Single-photon source (SPS) satisfies single-photon character, which means that the probability of detecting two or more photons simultaneously at any moment is zero. In quantum science and technology research, perfect single-photon character forms the basis for the security of quantum communications and also crucial for in optical quantum computing. Besides, to achieve efficient conversion of a quantum state between photons and atoms, the photon linewidth must be narrower than the atomic linewidth. Therefore, the SPS with subnatural linewidth is an ideal quantum information carrier for connecting remote atomic quantum nodes in quantum network. The simple fluorescence from single emitter, including atom and various atom-like systems (e.g., quantum dot, ion, molecule, and nitrogen-vacancy center), satisfies perfect single-photon character and thus fluorescent single photons is the most widely adopted SPS. Noteworthy, the single-photon character of fluorescence is a global property of all the spectral components of resonance fluorescence, including coherent and incoherent components, and the absence of a few spectral components can spoil the single-photon character. Studies based on two-level systems demonstrate that for resonance fluorescence, single-photon character and subnatural linewidth cannot be satisfied simultaneously, which means that the fluorescent single photons cannot have subnatural linewidth, and conversely, fluorescent components within subnatural linewidth cannot maintain single-photon character. Although there were many previous related studies, fluorescent single photons with subnatural linewidths were unsuccessfully realized. Consequently, it seems that the natural linewidth imposes a lower limit on the linewidth of fluorescent single photons.

Considering the importance of fluorescent photons from atomic and atom-like systems in quantum science and technology, the team has explored whether the limit imposed on the bandwidth of fluorescent single photons by natural linewidth can be broken. It is demonstrated that atomic and atom-like emitters are capable of emitting single photons with subnatural linewidth, breaking the above limit. Based on a simple level system as shown in Fig.1(a), subnatural linewidth fluorescent single photons are emitted directly and optimal single-photon character and subnatural linewidth can be simultaneously possessed and thus be observed in the fluorescence field. Moreover, by varying the intensities of external fields, the single-photon linewidth can be continuously and readily adjusted over a large range, therefore, the fluorescent single photons with an arbitrarily narrow linewidth can be emitted by an atom or atom-like system. The team also reveals the general constraint between the single-photon emission rate and linewidth, and deduce that the upper limit of the single-photon emission rate equals the single-photon linewidth. Moreover, the single-photon emission rate in the proposed scheme can reach this upper limit. By exploring detection response in time domain, the team reveals the general condition to generate fluorescent single photon with subnatural linewidth, i.e., the successive emission process of the target single photons is totally dominated by a transition loop with a metastable state. Relevant research results were recently published in Photonics Research, Volume 12, No. 4, 2024. [ He-Bin Zhang, Gao-Xiang Li, Yong-Chun Liu. Subnatural-linewidth fluorescent single photons[J]. Photonics Research, 2024, 12(4): 625 ]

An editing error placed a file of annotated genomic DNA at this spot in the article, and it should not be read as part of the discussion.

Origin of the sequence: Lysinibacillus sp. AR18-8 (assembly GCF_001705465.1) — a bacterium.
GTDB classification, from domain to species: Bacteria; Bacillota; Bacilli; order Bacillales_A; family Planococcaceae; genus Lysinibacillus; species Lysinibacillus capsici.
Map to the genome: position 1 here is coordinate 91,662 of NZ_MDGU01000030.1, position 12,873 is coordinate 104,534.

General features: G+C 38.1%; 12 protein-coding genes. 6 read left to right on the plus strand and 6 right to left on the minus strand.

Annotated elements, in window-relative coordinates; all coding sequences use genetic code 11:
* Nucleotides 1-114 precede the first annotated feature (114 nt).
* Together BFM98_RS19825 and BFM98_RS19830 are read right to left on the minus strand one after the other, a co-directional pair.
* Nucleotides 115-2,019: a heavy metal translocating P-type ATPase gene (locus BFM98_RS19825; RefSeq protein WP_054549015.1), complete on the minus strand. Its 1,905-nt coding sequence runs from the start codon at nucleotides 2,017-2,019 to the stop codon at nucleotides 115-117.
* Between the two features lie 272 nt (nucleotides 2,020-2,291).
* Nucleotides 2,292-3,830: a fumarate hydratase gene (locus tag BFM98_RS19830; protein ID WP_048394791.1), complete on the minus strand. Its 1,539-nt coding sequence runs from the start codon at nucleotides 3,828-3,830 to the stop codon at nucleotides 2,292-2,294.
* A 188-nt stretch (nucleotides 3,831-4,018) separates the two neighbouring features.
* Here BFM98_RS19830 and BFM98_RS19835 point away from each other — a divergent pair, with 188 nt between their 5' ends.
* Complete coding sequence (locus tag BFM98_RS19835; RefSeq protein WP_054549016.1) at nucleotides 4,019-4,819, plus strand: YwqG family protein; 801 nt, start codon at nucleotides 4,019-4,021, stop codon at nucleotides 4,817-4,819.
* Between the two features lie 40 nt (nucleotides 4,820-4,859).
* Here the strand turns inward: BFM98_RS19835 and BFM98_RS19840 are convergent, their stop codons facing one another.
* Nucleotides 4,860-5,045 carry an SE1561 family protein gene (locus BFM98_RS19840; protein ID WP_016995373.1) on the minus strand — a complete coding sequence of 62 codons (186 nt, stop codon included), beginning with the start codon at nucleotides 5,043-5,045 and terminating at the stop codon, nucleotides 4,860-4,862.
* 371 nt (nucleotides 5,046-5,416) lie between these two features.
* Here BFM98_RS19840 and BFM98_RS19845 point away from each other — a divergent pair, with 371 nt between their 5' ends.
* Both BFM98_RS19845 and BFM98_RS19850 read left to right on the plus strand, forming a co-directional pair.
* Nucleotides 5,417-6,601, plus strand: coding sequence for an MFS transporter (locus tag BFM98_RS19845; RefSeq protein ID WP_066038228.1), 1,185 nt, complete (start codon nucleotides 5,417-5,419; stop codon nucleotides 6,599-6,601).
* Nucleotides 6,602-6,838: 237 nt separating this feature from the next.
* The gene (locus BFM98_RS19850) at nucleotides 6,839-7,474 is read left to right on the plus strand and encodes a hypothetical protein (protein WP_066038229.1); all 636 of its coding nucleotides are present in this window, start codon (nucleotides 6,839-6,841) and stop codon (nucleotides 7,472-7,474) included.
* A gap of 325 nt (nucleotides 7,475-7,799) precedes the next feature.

Figure 1(a) Schematic diagram of the emitter and the detection setup in the subnatural-linewidth SPS scheme. On the left is a Λ-shape emitter. The transitions |g>→|e> and |g>↔|a> are driven by the external fields F1 and F2 in the weak excitation regime, respectively. Therefore, a transition loop composed of the transitions |g>→|e>→|a> and |a>→|g> is formed in the emitter. Fluorescent single photons with subnatural linewidth are emitted from the transition |e>→|a> and collected by a frequency-filtered HBT setup on the right. (b) Fluorescence spectrum for the transition |e>→|a>, with a spectral width much smaller than the natural linewidth. (c) Normalized two-photon correlations of the detector for the transition |e>→|a> as a function of filtering bandwidth κ and driving strength Ω. (d) Emission rates of the subnatural-linewidth single photons (red solid line) and two-level system (blue dashed line) as functions of driving strengths, respectively.